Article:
The World Is Our Campus

The Arcadia Quill

The World Is Our Campus

The Arcadia Quill

The World Is Our Campus

The Arcadia Quill

EDI Holds Women’s Panel


Women’s health and career growth have been a topic of conversation for good reason. The lack of representation in certain fields, the pay disparities between men and women. It is no question that many high achieving women would feel imposter syndrome and struggle with a work-life balance. Arcadia High School’s (AHS) Equity, Diversity, and Inclusion (EDI) held a Women’s  Panel on Mar. 13 with three high achieving individuals–Fanny Bisharat, Jeanine Hauk, and Kathleen Walker–to give advice to the future generation of workers and explain how they overcome diversity in the workforce.

Bisharat is the Principal Counsel of Privacy and Cybersecurity at Walt Disney. In the beginning of the panel, Bisharat discussed how she decided the direction she wanted to take her career. She described how she initially wanted to become a detective because she loved reading detective novels. Going into law school, she knew that she wanted to become a transactional attorney after doing an internship with a company in cybersecurity. 

“Cybersecurity is kind of like being a detective, so it’s a lot of problem solving and allows me to try to find where the issue is and help and work with teams all the time,” Bisharat stated

Hauk, who is a tattoo artist with Strangelove, knew that she wanted to go into the art field from a very young age. “My first memory was of me drawing; I was like that girl in high school who drew an eye a million times in her notebooks,” stated Hauk.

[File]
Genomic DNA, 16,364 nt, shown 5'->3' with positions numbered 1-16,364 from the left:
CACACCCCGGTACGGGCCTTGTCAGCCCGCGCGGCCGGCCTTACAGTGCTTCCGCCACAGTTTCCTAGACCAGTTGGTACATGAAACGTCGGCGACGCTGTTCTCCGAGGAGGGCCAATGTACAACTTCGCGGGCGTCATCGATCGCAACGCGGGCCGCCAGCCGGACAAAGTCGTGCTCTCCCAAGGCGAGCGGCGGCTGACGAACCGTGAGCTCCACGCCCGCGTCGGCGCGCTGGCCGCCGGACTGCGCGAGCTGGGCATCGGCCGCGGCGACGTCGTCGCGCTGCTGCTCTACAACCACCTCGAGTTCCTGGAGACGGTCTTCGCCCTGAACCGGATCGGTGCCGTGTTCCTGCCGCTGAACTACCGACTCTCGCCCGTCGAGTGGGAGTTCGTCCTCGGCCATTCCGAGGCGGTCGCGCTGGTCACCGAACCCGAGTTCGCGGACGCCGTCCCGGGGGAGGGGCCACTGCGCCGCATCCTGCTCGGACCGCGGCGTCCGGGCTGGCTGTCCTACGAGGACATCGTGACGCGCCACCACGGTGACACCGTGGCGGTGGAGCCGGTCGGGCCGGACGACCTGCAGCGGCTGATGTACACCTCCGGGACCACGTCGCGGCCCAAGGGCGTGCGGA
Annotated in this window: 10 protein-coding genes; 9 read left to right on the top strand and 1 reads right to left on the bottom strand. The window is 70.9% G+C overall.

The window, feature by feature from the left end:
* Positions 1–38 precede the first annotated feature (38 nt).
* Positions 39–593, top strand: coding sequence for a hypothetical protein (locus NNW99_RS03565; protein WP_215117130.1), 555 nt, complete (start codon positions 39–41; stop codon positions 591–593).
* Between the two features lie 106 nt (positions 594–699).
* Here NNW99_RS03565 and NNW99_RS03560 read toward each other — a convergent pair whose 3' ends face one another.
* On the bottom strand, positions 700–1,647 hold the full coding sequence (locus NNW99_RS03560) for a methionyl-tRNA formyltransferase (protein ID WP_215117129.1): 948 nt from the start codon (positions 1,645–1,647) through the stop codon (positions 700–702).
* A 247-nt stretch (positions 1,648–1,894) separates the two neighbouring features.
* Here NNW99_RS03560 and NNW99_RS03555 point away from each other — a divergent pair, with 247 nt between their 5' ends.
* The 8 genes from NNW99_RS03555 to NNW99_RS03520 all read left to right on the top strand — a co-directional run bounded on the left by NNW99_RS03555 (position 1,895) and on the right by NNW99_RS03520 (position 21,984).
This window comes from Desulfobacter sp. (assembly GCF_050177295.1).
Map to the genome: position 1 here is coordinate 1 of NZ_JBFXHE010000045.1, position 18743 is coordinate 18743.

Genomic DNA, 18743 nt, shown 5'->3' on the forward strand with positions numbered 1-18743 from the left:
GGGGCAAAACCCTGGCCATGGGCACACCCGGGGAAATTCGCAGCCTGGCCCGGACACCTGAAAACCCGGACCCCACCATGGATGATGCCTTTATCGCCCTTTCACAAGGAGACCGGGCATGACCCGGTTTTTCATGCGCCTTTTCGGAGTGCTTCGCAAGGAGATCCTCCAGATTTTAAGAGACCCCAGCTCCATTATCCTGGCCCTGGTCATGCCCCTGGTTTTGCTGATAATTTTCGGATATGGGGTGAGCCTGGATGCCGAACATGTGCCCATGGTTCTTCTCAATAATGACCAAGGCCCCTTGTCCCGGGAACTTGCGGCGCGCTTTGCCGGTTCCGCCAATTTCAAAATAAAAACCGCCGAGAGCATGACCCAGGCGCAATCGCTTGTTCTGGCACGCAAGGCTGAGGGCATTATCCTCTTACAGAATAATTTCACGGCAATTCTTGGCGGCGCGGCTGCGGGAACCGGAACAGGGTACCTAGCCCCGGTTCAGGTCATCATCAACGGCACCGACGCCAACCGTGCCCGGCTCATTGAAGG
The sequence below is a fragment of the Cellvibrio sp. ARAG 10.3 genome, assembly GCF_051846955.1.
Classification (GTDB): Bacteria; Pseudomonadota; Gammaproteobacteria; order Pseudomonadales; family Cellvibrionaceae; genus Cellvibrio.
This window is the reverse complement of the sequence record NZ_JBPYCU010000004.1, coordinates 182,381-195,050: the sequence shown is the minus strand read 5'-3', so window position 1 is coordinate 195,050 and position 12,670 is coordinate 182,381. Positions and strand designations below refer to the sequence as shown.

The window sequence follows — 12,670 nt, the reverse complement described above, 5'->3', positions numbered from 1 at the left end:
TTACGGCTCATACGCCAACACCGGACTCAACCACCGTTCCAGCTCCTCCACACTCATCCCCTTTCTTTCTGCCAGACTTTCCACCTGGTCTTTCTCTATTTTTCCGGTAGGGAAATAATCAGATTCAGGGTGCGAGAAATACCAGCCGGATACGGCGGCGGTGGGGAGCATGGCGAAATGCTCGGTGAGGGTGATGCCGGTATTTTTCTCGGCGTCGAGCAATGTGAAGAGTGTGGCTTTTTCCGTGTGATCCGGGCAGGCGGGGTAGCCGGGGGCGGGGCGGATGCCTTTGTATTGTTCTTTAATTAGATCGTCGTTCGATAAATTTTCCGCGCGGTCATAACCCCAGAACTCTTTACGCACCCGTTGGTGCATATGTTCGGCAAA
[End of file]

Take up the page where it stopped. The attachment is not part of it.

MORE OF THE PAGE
Hauk went on to further describe how she got interested in the art of tattooing. 

“Whenever I would go to art shows, people would say how the imagery would look really cool as a tattoo; so, I was getting heavily tattooed at the same time and always loved going to the shop and getting tattooed,” she said. “After working a few years in the corporate world, I realized that it wasn’t for me, and I began looking for a [tattoo] apprenticeship and eventually got one. That took about two years, and now I am given the freedom to make my own schedule, and am given the freedom to do [almost] whatever I want with my creativity.” 

As a medical malpractice lawyer, Walker practices law at Lewis Brisbois, one of the biggest law firms in Los Angeles. She defends hospitals and the physicians who work there. Even though it was not her original plan, Walker went on to law school, which gave her the academic challenge that allowed her to eventually work closely with the people in the medical field. 

“I like to argue; I like to strategize, and a lot of what I do is very strategic and often times, my clients will say ‘you took advantage of that other person or if they had you, they would’ve won,’ and so the justice system is not fair in the way that all of the advocates are equal. So, I try to give my clients a leg up by being the best strategist I can,” said Walker. 

Throughout the course of the panel, a couple of the women described the feeling of having imposter syndrome. 

Bisharat described how, “I’m surrounded by so many smart people that when I walk into a room, I try to keep quiet.” Hauk also described how she felt that it was surreal for her to be working in a place with so many talented people and was often surprised that she ended up where she is. 

Many of these women also spoke about their struggles in having a work life balance. Walker stated, “I was fortunate enough to have a husband who was willing to take off a lot of the ‘burden’ of children but it was still hard because I often wanted to see my children but was swamped with work.” 

During the panel, Bisharat gave very valuable advice to the students of AHS. She said, “be open to various things in high school. Experiment, and do not be too close minded to future career opportunities.”


Photo courtesy of AHS EDI

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